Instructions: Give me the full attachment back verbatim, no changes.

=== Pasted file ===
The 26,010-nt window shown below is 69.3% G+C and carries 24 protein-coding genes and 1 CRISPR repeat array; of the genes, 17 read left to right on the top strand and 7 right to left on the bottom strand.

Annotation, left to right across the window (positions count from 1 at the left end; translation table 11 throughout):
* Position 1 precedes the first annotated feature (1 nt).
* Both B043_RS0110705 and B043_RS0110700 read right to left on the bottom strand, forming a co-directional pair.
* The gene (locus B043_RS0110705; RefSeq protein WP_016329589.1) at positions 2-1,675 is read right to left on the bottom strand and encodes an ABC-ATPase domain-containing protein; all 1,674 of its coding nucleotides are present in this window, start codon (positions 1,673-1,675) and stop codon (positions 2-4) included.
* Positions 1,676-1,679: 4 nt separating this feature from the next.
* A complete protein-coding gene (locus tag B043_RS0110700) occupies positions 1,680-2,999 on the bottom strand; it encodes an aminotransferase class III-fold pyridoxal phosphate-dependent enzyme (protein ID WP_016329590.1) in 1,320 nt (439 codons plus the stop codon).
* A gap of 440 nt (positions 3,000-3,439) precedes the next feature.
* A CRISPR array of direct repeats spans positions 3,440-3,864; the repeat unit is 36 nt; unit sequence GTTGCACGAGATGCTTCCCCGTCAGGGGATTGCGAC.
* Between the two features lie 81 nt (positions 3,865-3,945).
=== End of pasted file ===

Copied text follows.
The 26,010-nt window shown below is 69.3% G+C and carries 24 protein-coding genes and 1 CRISPR repeat array; of the genes, 17 read left to right on the top strand and 7 right to left on the bottom strand.

Annotation, left to right across the window (positions count from 1 at the left end; translation table 11 throughout):
* Position 1 precedes the first annotated feature (1 nt).
* Both B043_RS0110705 and B043_RS0110700 read right to left on the bottom strand, forming a co-directional pair.
* The gene (locus B043_RS0110705; RefSeq protein WP_016329589.1) at positions 2-1,675 is read right to left on the bottom strand and encodes an ABC-ATPase domain-containing protein; all 1,674 of its coding nucleotides are present in this window, start codon (positions 1,673-1,675) and stop codon (positions 2-4) included.
* Positions 1,676-1,679: 4 nt separating this feature from the next.
* A complete protein-coding gene (locus tag B043_RS0110700) occupies positions 1,680-2,999 on the bottom strand; it encodes an aminotransferase class III-fold pyridoxal phosphate-dependent enzyme (protein ID WP_016329590.1) in 1,320 nt (439 codons plus the stop codon).
* A gap of 440 nt (positions 3,000-3,439) precedes the next feature.
* A CRISPR array of direct repeats spans positions 3,440-3,864; the repeat unit is 36 nt; unit sequence GTTGCACGAGATGCTTCCCCGTCAGGGGATTGCGAC.
* Between the two features lie 81 nt (positions 3,865-3,945).